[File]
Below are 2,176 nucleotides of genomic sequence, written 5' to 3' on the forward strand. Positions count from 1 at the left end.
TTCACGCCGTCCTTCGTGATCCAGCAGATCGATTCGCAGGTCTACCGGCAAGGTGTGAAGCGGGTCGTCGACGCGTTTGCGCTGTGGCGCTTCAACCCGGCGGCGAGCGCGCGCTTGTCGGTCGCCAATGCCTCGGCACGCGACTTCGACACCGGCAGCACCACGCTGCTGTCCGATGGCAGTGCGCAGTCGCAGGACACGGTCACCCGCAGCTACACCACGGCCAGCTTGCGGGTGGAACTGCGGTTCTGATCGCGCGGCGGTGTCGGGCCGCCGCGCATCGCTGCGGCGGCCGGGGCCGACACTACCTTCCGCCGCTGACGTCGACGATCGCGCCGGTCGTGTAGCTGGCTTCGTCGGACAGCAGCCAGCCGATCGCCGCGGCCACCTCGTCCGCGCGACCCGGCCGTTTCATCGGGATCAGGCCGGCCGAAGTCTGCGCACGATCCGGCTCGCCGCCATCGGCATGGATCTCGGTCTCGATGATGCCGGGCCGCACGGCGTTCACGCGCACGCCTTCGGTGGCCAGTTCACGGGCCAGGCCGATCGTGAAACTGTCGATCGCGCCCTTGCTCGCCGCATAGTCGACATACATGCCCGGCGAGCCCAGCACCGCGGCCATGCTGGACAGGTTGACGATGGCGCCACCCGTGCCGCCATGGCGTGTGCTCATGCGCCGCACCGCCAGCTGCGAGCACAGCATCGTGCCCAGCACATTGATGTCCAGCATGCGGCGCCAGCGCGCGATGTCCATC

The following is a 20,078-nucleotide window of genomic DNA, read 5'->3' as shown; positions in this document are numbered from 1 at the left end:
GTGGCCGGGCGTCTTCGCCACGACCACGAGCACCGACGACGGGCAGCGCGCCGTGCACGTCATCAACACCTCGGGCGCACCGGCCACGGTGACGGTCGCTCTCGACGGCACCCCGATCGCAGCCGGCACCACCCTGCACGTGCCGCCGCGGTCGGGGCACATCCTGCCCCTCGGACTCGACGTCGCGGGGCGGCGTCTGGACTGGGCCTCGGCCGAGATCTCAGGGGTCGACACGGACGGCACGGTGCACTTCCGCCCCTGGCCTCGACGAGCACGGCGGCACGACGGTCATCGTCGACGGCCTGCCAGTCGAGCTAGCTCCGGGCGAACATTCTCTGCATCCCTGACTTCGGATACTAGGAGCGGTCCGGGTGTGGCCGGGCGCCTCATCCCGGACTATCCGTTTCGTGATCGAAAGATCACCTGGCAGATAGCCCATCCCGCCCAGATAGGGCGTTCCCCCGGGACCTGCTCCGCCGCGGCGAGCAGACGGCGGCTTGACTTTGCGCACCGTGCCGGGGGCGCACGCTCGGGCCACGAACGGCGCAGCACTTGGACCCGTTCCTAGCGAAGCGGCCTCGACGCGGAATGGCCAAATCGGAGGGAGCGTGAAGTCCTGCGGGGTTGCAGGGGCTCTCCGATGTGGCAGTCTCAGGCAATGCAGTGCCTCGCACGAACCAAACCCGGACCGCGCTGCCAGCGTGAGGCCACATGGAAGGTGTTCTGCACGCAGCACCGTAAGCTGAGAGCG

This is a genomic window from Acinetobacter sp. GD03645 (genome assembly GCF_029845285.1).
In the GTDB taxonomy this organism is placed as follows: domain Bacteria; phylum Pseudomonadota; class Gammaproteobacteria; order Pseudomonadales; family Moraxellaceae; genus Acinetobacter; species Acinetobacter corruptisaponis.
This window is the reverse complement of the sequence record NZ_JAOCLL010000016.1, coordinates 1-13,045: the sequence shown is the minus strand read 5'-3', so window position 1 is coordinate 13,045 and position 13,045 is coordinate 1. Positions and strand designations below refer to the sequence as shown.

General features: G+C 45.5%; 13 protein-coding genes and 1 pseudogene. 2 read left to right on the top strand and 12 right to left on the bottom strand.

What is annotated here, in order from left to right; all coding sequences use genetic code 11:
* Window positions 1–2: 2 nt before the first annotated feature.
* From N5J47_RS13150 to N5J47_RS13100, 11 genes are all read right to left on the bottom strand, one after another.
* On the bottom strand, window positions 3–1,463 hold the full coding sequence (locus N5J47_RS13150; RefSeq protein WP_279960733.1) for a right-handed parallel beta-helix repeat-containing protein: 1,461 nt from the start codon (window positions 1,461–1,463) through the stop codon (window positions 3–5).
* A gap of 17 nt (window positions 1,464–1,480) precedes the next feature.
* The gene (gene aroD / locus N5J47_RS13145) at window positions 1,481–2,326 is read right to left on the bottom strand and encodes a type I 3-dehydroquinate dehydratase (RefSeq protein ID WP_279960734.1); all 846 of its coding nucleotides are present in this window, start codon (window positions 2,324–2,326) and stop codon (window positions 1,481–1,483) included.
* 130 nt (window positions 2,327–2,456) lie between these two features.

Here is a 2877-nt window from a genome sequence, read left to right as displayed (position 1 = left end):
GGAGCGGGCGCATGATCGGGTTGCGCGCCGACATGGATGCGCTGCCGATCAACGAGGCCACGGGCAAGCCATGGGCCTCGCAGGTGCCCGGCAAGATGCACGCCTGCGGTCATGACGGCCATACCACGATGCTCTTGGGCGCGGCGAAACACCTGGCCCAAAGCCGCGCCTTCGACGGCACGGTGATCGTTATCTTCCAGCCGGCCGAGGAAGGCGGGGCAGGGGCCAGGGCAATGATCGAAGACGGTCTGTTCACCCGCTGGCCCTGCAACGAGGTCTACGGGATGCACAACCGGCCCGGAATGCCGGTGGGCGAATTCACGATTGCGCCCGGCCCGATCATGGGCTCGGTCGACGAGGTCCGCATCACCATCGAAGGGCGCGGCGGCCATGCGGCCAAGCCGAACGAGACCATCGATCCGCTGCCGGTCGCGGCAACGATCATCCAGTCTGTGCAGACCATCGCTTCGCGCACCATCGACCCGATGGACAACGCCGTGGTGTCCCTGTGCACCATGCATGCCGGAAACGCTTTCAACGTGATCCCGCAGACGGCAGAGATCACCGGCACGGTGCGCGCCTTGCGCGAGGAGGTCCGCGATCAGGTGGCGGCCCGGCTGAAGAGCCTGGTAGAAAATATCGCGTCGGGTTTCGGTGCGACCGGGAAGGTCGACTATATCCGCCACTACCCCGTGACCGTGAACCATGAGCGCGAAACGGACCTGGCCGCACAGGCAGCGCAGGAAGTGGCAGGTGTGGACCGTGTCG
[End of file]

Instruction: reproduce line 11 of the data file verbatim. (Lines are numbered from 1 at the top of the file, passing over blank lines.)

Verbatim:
* From N5J47_RS13150 to N5J47_RS13100, 11 genes are all read right to left on the bottom strand, one after another.